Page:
Foo Fighters – Wasting Light (RCA/Sony) CD REVIEW

First, an admission: I gave up on the Foo Fighters right at the beginning of their career. While Nirvana’s place in the music scene of the early ‘90s is indisputable, a group based on their drummer and his comparatively preppy (albeit hard-edged) pop/rock held little appeal.
It always seemed to me that their video clips were way more entertaining than their rather mono-dimensional music, which utterly lacked the menace and underlying torment of Dave Grohl’s former group. Their music just wasn’t compelling.
Why am I bothering with Wasting Light, then? It’s the group’s seventh album, so it could hardly throw up any new light after all this time. Could it?
Very simply, I was mildly intrigued by the front cover sticker, which stated that the album was recorded entirely on analogue equipment in Dave Grohl’s garage. Given that this type of music is typically compressed to hell, so as to appeal to all those idle downloaders, I couldn’t help wonder what the group would sound like with a more natural ambience.
And then I found out it was mixed by former Depeche Mode man Alan Moulder, who has a way with sound.
Three words: it sounds fantastic. There’s no digital glare at all, unless you could the bits that really rock, and where everything is screaming with the force of a supersonic jet airliner. But in my book, that’s natural glare, you dig?
Nope, Grohl and his buddies have done the unthinkable, and proved that it’s possible to make a more or less real-time analogue album that sounds incredible, and puts the lie to the whole process of artificially jacking up sound levels so as to give it more guts. The sound here has loads of guts; there’s real heft and energy to both the performances and the way they’re captured, and whether you’re a fan of the band, or otherwise, that’s difficult not to appreciate.
On Wasting Light, the Foo Fighters, amazingly, sound hungry. This is mostly high octane riffing with memorable, hooky pop/rock choruses attached. It’s like they’ve added a dose of early Zeppelin to their usual mix, and that makes one hell of a difference.
I’m not going to insist that it’s a work of genius. Clearly, it’s not. There are times when I felt impressed by the craft of song construction (like ‘Dear Rosemary’, on which Bob Mould guests) but still felt they lacked that x-factor that results in a song that’s so great you can’t help but live inside it as you’re listening to it. ‘These Days’, which sounds like something Roger Waters might have come up with if his band were inspired by punk, is definitely a bit off. The final song, ‘Walk’, is clearly influenced by ELO’s Jeff Lynne – especially his way with building drama around pop convention – but doesn’t have enough character to smother than influence. ‘A Matter Of Time’, again, is well crafted, and entertaining, but they can’t quite resist the urge to stick spiky little riffs in around the edge, instead of letting the mood carry it.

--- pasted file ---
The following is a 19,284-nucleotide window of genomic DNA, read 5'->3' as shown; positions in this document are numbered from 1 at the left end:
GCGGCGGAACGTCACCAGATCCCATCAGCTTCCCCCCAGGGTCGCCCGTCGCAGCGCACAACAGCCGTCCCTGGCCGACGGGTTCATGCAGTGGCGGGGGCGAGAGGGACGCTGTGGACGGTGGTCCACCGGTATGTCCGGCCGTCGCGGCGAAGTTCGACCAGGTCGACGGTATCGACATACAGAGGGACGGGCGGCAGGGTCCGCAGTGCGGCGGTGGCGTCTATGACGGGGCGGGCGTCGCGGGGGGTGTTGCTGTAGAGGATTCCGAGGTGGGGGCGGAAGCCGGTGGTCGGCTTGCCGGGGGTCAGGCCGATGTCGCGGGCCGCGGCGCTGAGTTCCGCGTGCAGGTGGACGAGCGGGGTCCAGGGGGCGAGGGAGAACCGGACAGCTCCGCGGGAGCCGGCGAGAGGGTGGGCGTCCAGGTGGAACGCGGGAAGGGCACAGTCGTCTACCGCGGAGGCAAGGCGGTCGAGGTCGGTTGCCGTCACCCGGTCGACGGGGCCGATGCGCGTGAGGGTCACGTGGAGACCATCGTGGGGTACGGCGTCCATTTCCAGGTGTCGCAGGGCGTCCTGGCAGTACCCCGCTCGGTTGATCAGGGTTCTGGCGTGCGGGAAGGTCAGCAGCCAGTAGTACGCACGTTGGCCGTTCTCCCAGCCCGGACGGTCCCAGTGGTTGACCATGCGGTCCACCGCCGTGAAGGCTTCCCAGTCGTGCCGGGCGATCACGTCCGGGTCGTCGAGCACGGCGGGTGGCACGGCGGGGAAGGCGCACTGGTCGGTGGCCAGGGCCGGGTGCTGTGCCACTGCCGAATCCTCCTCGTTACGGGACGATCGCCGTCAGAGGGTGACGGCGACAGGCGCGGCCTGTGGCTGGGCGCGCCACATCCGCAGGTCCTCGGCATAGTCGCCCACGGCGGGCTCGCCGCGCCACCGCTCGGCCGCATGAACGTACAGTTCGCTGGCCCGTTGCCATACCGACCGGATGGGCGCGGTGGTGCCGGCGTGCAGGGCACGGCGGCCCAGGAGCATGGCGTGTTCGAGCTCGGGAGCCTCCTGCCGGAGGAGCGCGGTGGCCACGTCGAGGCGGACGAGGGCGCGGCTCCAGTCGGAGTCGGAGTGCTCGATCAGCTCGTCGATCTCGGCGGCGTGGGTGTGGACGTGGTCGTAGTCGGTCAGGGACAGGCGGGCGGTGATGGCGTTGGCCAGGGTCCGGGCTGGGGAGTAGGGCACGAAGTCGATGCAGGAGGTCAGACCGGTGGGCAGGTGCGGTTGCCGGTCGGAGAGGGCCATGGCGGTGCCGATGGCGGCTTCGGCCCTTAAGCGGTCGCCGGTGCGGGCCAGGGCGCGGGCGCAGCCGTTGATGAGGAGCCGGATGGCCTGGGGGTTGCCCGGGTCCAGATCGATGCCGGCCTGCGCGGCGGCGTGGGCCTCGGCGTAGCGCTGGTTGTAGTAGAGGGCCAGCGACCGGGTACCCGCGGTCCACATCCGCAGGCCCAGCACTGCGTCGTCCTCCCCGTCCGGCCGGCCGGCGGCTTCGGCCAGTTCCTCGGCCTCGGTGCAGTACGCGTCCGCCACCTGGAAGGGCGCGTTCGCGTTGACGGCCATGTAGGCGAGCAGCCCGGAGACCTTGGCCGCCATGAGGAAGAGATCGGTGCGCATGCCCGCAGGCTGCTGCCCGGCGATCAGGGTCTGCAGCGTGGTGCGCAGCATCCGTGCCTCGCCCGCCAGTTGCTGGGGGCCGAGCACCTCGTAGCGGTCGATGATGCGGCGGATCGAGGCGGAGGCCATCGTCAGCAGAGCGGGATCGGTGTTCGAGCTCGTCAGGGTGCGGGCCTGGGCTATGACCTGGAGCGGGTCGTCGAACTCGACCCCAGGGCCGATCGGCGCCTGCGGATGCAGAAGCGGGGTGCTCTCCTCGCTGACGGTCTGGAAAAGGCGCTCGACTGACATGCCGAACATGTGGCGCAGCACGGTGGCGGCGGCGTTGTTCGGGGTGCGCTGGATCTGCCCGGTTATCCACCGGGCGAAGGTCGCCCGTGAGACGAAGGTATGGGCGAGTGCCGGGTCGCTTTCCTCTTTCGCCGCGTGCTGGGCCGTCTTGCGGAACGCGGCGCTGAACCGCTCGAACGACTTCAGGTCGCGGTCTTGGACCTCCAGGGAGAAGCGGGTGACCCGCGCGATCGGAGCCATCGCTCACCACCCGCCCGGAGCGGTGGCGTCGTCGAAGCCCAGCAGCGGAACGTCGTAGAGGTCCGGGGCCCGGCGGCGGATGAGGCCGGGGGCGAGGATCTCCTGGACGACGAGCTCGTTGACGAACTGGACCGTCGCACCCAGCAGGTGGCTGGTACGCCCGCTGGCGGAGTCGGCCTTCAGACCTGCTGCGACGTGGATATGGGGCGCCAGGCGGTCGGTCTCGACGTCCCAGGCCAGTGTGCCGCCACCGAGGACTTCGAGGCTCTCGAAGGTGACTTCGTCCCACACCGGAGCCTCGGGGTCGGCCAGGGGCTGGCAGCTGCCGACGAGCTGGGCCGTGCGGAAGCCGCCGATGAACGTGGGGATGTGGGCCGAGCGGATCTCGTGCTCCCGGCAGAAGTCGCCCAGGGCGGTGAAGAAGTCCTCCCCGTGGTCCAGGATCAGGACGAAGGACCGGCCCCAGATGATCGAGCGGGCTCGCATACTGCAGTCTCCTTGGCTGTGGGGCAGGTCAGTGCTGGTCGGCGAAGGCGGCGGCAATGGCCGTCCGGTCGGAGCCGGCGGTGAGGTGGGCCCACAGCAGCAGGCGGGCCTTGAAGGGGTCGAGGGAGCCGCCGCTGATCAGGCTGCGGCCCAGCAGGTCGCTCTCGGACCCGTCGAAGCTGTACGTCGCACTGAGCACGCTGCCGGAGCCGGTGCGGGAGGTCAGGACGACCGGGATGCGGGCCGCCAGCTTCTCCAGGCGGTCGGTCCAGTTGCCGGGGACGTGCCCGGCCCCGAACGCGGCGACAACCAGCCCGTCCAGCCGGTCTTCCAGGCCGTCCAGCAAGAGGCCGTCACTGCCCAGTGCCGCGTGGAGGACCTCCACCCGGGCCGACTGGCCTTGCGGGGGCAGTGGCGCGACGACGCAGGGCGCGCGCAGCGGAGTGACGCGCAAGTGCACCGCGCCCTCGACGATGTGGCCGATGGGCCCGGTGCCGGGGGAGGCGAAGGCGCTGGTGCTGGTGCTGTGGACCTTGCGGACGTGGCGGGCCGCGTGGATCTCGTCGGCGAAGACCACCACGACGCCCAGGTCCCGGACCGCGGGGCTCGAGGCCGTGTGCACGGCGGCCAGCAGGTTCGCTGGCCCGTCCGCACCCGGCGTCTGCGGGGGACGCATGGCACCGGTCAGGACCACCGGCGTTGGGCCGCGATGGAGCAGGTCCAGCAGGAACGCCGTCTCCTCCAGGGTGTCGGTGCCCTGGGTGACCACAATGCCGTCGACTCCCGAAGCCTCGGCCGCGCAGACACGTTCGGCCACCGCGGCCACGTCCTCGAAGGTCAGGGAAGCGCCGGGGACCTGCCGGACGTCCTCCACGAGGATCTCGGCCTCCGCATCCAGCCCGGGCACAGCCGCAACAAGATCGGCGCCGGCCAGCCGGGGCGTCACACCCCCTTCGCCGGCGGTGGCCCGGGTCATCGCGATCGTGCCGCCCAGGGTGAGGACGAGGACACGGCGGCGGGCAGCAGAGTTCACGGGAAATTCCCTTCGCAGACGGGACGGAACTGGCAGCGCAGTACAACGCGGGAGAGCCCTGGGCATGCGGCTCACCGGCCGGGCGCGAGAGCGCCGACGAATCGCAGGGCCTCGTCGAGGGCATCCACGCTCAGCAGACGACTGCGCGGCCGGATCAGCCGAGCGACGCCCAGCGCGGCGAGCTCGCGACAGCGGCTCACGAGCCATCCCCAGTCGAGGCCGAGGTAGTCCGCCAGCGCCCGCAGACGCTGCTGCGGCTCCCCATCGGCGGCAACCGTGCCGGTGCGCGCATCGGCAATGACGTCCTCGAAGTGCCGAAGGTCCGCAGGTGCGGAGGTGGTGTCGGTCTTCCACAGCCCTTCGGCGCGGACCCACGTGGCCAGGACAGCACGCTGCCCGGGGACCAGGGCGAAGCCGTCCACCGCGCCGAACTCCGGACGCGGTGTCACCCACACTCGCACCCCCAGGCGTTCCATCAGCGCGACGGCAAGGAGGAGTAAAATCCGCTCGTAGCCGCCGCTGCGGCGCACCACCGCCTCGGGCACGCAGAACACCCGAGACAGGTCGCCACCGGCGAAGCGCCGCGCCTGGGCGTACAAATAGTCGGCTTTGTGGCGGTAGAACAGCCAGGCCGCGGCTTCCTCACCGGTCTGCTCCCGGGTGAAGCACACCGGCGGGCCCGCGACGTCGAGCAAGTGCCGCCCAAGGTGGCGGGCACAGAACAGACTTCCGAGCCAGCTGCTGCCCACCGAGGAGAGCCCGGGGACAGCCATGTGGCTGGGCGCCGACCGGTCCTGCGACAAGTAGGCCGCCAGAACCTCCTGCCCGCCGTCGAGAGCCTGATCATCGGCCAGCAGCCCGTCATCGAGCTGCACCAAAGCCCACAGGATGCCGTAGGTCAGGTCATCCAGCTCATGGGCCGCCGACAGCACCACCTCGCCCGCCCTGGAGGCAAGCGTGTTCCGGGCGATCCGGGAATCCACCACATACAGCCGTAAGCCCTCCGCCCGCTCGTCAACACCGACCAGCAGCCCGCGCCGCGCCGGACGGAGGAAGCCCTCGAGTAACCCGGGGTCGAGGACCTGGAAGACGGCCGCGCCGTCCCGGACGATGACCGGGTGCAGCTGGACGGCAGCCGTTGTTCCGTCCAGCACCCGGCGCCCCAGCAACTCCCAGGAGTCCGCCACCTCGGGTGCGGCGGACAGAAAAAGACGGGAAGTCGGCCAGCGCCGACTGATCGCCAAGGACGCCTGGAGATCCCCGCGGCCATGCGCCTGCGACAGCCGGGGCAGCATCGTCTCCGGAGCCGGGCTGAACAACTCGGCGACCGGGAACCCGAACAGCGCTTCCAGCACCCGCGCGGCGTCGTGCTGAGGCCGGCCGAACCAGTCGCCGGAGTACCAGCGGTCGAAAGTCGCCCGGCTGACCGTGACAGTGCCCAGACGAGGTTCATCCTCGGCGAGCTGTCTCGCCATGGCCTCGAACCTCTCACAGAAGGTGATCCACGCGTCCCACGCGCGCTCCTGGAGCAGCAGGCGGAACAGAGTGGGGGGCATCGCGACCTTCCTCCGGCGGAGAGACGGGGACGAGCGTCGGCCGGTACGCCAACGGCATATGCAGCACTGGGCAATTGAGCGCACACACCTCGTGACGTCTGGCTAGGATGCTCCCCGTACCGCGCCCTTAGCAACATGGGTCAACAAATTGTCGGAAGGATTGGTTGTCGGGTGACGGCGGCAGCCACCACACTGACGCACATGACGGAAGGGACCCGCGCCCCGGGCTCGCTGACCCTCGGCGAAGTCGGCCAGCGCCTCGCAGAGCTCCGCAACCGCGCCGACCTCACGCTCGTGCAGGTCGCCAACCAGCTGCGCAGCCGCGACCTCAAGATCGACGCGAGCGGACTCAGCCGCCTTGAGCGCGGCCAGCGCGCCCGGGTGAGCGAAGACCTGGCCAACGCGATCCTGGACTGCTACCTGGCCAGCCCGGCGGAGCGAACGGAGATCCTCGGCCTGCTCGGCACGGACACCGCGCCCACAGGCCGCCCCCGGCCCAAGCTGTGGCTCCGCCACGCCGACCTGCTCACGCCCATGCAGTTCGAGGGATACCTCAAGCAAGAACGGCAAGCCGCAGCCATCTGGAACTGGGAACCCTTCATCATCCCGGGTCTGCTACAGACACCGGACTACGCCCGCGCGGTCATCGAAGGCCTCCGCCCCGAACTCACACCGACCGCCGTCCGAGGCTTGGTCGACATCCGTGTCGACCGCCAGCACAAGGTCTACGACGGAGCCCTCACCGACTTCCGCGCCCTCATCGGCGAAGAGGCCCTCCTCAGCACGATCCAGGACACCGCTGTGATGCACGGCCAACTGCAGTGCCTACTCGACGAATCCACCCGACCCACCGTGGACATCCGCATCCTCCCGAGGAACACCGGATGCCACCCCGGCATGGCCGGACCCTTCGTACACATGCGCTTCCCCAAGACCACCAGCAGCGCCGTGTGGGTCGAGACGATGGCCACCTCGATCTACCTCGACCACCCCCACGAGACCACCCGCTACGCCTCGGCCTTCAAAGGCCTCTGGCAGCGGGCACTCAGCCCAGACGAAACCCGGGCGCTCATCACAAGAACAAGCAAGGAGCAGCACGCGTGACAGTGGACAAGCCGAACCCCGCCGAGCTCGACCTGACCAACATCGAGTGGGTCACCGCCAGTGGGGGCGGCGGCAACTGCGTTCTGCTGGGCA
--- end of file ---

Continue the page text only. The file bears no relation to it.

Having said that, Wasting Light is an album that doesn’t seem to take itself too seriously. It sounds like it was made in relaxed circumstances, and that the group enjoyed it, and that comes through in the music. Only real Foo Fighters fans will know if it measure up to the group’s high standards, real or imagined, but for this casual listener, it’s easily the best thing they’ve ever done, and that may just have something to do with the fact that it’s so well-recorded that you can actually hear everything that’s hear, in all its dynamic glory.
Oh, and one more thing: the cover sticker entices the purchaser with the information that there’s “a piece of the ORIGINAL MASTER TAPE” inside. And you know what? There is a piece or recording tape in the package. Who knows if there’s any music on it, and who really cares? That’s a super cool idea. GARY STEEL
Music = 3.5
Sound = 4.5

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